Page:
NEW YORK (
were swung wildly Monday as the Federal Reserve's consideration of further stimulus measures sparked debate between stocks and the safety of gold.
Gold for December delivery settled down $5.70 to $1,791.70 an ounce at the Comex division of the New York Mercantile Exchange. The
has traded as high as $1,841.20 and as low as $1,781.20 while the spot gold price was committed to selling off more than $40, according to Kitco's gold index.
settled down 40 cents at $40.54 an ounce. The
was relatively flat at $73.70.
Gold prices were all over the map Monday, rising by $20 then falling by as much as $50 before climbing back into positive territory to then close in the red. With volume thin on the last week of summer and as hurricane Irene left a lot of traders at home, volatility could continue in gold prices.
With the possibility of more money printing on the table from central banks, traders are vacillating between buying riskier stocks, which would benefit from more stimulus, or safer gold, which will protect against any devaluation of currencies -- a de facto result of more money printing.
World financial leaders didn't necessarily green light more monetary easing over the weekend but did leave the door open for more accommodative policies.
At the annual Kansas City Fed meeting in Jackson Hole, Wyo. on Friday, Fed Chairman Ben Bernanke pushed any monetary easing policy down the road to the next Fed meeting in late September, which will now be two days instead of one. Without getting into details about any plans, which could consist of something drastic like more money printing to something less groundbreaking like selling short-term securities and buying longer-term securities to keep long term interest rates low, Bernanke said the Fed was ready to act if the economic situation called for it.
Bernanke's speech puts the pressure on August's jobs number, which will be released this Friday, with the private sector expected to add 100,000 jobs but the unemployment rate expected to rise to 9.2%, according to
. Markets will also shine the spotlight on Thursday's ISM reading - the manufacturing index could slip below 50, which means no expansion.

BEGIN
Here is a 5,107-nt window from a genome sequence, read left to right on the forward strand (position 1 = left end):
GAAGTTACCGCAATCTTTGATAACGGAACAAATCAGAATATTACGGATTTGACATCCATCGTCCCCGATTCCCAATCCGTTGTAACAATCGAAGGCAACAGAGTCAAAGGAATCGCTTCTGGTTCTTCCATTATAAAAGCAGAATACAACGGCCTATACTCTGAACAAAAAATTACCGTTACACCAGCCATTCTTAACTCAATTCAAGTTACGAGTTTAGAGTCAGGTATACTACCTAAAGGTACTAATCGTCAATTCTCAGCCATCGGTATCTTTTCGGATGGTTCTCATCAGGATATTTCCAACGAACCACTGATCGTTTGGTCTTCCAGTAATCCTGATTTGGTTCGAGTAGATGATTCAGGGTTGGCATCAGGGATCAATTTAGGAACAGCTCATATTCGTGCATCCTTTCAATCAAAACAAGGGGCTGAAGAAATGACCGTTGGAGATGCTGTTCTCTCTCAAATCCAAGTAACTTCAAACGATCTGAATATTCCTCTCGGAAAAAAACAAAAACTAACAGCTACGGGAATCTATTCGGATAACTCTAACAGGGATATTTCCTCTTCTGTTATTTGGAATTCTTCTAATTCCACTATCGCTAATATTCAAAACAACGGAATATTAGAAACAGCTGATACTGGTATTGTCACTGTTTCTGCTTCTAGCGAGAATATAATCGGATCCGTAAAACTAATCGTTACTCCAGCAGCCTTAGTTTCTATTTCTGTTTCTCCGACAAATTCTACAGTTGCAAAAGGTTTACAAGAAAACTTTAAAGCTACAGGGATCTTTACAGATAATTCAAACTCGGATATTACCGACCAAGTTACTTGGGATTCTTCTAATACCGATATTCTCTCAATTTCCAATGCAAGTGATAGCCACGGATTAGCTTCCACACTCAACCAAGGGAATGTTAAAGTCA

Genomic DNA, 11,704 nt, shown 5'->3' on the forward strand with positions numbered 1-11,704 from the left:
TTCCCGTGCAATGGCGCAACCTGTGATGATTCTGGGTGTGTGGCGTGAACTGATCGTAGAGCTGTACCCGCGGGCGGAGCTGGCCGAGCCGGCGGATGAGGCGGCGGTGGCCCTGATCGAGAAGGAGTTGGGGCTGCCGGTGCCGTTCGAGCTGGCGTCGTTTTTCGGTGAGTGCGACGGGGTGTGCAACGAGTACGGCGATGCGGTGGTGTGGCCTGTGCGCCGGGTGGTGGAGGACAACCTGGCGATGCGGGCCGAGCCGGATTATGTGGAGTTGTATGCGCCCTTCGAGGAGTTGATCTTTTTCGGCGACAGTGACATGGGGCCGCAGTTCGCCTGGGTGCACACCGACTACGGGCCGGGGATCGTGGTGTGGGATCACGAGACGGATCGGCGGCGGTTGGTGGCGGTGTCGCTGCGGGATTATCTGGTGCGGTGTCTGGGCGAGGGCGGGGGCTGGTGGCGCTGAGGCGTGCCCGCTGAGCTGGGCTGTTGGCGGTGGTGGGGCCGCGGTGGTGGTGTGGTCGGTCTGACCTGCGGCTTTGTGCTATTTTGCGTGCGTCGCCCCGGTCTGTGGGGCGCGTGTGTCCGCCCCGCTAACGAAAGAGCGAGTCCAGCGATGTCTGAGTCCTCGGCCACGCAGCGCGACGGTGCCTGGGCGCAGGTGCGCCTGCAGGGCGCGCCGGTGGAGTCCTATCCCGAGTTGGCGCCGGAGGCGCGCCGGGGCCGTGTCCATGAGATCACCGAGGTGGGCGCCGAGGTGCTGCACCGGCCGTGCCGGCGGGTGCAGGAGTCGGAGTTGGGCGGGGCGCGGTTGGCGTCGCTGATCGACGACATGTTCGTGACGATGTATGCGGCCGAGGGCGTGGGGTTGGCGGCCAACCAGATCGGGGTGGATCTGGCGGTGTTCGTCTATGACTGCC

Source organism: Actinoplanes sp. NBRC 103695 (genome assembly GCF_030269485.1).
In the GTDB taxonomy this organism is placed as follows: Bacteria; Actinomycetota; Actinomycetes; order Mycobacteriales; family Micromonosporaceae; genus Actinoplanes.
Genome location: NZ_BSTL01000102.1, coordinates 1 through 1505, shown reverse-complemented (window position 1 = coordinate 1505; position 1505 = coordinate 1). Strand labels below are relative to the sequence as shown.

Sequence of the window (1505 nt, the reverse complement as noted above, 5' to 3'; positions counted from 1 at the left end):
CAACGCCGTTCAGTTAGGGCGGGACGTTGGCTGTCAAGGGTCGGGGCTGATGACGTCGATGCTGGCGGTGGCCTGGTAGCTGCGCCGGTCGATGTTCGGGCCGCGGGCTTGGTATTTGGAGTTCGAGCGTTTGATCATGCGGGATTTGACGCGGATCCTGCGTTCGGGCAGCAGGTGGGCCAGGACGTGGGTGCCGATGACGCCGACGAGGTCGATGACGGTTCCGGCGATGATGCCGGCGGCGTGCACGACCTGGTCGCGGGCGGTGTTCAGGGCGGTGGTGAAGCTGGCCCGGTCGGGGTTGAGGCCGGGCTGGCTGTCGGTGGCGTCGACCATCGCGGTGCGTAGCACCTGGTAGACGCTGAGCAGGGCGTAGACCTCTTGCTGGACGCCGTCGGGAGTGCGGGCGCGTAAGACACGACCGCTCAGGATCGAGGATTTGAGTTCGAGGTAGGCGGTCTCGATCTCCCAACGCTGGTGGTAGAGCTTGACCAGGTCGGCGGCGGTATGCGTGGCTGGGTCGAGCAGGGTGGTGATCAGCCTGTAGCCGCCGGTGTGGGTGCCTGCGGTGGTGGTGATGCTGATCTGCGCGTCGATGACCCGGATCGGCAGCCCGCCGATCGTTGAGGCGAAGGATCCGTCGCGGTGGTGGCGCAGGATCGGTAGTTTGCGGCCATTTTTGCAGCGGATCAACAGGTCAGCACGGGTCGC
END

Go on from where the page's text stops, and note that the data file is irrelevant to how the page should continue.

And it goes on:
The Fed is "going to have a ton of data over the next two weeks coming into that meeting," says Phil Streible, senior market strategist at MFGlobal. "If we see unemployment take another turn, no pick up in housing,
the Fed will probably come in and do something." Already Monday pending home sales fell 1.3% in July, the Dallas Fed Manufacturing Index fell 11 in August and the IMF downgrade U.S. growth for 2011 to 1.6% from 2.5%.
Streible thinks the Fed be forced to unveil something new. "I felt the most important thing
from Bernanke's speech Friday is that they changed the meeting from a one day to a two day, which tells you the situation with the economy is extremely serious."
New IMF chief, Christine Lagarde, also joined the conversation over the weekend, urging central banks to leave monetary policies accommodative -- a subtle hint to the European Central Bank, which has raised rates this year to 1.5%.
Low interest rates and the hint of more monetary easing of any kind are good reasons to buy gold. Low interest rates, with inflation steadily climbing higher, means negative real interest rates , or the interest rate minus the inflation rate. In the U.S., counting overall inflation, the interest rate is a negative 3.6%, meaning that one dollar is actually worth 96.4% rather than 100% of its original value.
In economic backdrops like this one, gold becomes a more attractive asset to own because it is literally worth more than a dollar in the bank. Many thought gold's recent short term bubble had burst last week when prices plunged more than $200 in 2.5 days, giving up half of its gains that it spent two month accruing.
Streible says any current rally is a continuation of the "melt-up," which started mid-day Friday. The levels hit this morning, Streible says, represents a 62% retracement from that $1,700 low hit last week. "If we see a break below $1,800 selling will accelerate," noting that short sellers have entered the gold market which could drag prices lower. Selling did propel gold prices under the $1,800 mark but bargain hunters stepped into buoy prices.
"People are not as overweighed as they were so I don't think the selloff will be as aggressive," says Streible.
Stocks were also higher open Monday, which, if they continue, could be a headwind for higher gold prices. "We think gold has entered a major correction that takes prices down to the $1,450 to $1,550 an ounce region," wrote Mark Arbeter, chief technical strategist at
Standard & Poor's
. "Sentiment on gold and silver is very bullish, and from a contrarian standpoint, that is bearish, in our view."
China also took some modest steps to stem high inflation Monday by raising the amount of money banks are forced to hold in their reserves, thereby draining more money out of the system. The central bank has used this tactic more forcefully than hiking interest rates but gold has been ignoring these attempts with inflation at 6.5% and interest rates at 3.5%.
was down 0.79% to $17.49 while
was falling 2.06% at $15.66. Other gold stocks,
were trading at $68.51 and $19.27, respectively.
Written by Alix Steel in
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